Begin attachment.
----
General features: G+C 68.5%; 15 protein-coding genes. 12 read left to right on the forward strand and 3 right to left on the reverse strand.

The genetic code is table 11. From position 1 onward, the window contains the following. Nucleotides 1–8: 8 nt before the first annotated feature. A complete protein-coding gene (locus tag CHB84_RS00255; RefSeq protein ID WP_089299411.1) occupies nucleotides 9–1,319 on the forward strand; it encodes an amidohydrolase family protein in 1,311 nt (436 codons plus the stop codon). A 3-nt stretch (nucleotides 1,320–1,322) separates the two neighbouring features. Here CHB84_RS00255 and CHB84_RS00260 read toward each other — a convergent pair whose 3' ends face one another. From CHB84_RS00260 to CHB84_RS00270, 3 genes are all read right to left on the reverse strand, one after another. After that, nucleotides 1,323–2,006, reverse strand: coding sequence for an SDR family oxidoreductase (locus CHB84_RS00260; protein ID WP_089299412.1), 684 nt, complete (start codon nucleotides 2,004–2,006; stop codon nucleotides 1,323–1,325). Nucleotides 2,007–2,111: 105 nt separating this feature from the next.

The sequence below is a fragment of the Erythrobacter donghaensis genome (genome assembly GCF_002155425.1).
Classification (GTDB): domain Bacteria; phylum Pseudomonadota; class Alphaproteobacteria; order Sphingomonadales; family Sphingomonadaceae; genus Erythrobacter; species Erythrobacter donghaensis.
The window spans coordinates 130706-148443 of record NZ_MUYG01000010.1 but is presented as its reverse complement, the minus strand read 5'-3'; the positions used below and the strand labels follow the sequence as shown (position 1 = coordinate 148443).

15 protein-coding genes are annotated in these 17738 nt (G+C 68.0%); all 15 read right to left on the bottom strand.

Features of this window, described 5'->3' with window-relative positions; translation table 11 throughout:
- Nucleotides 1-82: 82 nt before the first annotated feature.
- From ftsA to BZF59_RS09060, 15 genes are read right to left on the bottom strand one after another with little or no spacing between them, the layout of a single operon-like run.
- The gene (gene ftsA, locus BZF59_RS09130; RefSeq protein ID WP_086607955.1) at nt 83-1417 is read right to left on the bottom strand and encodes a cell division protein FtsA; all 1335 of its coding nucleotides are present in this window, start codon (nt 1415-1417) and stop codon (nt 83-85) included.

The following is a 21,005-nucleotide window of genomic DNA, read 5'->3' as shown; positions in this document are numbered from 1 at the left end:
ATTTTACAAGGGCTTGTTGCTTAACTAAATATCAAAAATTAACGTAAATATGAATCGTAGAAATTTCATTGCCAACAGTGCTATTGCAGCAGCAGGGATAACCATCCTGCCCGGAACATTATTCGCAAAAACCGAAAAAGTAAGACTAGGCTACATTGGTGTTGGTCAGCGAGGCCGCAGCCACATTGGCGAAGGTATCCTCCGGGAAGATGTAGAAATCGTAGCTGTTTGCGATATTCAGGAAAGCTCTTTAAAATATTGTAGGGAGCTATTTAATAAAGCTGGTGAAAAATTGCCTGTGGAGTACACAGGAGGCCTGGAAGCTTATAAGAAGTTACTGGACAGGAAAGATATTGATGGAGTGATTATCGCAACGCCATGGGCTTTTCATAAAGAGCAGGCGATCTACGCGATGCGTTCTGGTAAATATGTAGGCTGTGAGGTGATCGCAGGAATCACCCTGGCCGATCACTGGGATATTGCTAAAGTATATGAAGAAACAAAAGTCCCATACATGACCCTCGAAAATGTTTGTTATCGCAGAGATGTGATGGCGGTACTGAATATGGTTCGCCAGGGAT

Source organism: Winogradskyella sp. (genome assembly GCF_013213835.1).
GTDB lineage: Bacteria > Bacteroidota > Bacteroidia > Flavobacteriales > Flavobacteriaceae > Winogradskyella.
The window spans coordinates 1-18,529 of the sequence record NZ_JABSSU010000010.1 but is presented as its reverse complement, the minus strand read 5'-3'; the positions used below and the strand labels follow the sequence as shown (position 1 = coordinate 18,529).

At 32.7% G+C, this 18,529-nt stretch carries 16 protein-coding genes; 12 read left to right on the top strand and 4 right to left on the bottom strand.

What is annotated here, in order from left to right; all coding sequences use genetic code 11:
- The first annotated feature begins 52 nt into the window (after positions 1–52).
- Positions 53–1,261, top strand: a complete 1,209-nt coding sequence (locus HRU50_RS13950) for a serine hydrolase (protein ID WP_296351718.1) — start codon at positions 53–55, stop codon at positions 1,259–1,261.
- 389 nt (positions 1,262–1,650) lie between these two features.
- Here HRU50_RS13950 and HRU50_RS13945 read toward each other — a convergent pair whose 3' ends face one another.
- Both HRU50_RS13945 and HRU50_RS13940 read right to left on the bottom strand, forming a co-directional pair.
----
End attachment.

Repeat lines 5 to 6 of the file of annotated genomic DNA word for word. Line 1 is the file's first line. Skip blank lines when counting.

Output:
The window spans coordinates 130706-148443 of record NZ_MUYG01000010.1 but is presented as its reverse complement, the minus strand read 5'-3'; the positions used below and the strand labels follow the sequence as shown (position 1 = coordinate 148443).

15 protein-coding genes are annotated in these 17738 nt (G+C 68.0%); all 15 read right to left on the bottom strand.